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Oil (An Erasure of Genesis)
In the beginning, the earth was without form. The face of the deep moved upon the face of the waters. Light divided from darkness, shall become light, is becoming light. The earth brought forth great whales, and every living creature of the earth made the earth over and over and over and over.

There went up a mist from the earth. Dust of the ground breathed into life, out of the ground, pleasant to the sight, in the midst of the garden. Knowledge of good and evil went out and parted and became the onyx river. Bone of bones, and flesh of flesh, taken out of one flesh, naked and not ashamed. 

Eyes opened in the cool of the day. Hid amongst the trees, between Enmity and Grief, Impulse and Rule, the ground of lives, thorn and weed, sweat of nostrils. Bread. Return. From her you were taken and to soil you shall return.

Of the ground, a flaming sword turned every way to keep the way. In process of time, brought the fruit of the ground unto hot faces, downcast. “The portal in the field is Brother. Am I my brother’s keeper?” Voice of blood, of brother of you, from the ground. The earth opened her mouth to blood, a fugitive and vagabond in the earth.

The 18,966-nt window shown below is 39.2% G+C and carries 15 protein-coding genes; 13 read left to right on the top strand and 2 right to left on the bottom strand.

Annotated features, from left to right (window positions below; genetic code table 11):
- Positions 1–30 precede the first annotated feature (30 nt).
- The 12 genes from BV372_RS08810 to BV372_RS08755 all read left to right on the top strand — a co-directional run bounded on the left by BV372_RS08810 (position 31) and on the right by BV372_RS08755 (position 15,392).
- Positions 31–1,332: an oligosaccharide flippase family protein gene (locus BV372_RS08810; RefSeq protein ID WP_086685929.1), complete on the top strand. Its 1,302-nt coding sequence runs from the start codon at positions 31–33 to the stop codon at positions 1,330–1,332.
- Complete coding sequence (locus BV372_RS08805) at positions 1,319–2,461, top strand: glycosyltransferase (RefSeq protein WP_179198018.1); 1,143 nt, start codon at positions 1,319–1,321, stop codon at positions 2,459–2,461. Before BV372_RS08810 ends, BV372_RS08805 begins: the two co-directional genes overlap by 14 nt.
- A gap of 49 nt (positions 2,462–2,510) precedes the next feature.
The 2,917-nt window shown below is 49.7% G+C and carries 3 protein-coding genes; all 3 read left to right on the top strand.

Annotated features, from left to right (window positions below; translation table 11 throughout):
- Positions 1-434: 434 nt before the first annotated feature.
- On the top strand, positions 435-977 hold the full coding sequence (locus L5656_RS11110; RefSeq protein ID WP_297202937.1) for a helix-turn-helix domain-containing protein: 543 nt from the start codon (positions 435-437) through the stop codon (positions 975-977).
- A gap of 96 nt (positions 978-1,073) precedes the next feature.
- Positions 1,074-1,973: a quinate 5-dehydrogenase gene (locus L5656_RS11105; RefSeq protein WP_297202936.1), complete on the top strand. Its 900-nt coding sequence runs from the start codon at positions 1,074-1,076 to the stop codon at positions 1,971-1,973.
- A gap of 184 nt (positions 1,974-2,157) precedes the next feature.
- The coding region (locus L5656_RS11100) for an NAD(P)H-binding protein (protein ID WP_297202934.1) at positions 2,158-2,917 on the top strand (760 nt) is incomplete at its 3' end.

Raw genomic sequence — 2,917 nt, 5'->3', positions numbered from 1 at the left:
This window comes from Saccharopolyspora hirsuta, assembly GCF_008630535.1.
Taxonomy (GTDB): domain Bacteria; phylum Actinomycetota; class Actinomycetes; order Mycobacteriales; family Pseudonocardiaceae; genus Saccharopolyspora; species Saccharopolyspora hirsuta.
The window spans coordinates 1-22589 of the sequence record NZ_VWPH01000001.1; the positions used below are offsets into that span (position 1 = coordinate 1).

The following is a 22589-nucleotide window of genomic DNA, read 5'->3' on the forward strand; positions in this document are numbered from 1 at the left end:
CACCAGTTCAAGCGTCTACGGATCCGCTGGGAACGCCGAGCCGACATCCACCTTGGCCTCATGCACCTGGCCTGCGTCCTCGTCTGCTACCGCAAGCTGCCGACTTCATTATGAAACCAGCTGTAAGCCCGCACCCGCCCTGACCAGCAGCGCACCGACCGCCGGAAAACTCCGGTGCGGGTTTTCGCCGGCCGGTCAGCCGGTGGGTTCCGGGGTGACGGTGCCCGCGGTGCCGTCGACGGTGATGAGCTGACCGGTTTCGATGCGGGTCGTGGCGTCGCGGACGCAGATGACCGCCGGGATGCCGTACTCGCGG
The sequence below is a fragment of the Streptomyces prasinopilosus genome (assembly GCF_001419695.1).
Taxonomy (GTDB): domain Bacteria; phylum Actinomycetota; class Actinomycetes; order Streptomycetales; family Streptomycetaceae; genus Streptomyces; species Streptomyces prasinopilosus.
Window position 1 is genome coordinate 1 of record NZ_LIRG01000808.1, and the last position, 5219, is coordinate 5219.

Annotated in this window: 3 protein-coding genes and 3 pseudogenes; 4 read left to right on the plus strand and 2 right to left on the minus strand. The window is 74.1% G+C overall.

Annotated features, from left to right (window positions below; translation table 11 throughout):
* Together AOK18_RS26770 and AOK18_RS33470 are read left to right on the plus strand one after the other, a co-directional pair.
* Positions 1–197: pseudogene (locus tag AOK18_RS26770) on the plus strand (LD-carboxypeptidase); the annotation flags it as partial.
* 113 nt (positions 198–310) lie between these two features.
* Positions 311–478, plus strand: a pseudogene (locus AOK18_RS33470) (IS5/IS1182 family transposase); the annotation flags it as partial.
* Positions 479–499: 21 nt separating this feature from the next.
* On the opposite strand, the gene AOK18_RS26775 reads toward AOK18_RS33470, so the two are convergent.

Upon the land, a city and tents and cattle; the father of the harp and organ; an instructor in brass and iron. All the days lived were generating and becoming all days. There were giants in the heart. The earth filled with pitch. The high hills were covered in nostril life. 

A wind passed over the fountains of the deep. A raven went to and fro to see the face of the ground, but found no rest for the sole of her foot. An olive offered burnt offerings: “The ground’s heart is from every living thing, seedtime and harvest, cold and heat, summer and winter, day and night—the fear of you—every moving meat, a green flesh. Life is blood.” 

The earth overspread with backward faces and not nakedness. Sons born after sons of the sons of the isles divided in their lands. Every one after his tongue, after their families, in their nations. Sons and sons in the city of –ite –ite –ite. The families of –ites spread abroad. In their countries, in their nations, the name of one was the earth divided. 

Tongues after nations had brick, stone, and slime for mortar to build and make a name. Scatter upon the face of the earth. Nothing restrained them, which they imagined to do. Their language scattered upon the face of the earth. And the earth did scatter. 

Out of country and house, a nation passed as land, as place, as oak. A mountain pitched west and east and called to the king of king, the king of the vale of the salt sea by the wilderness, in the vale, the king and king and king of four kings five.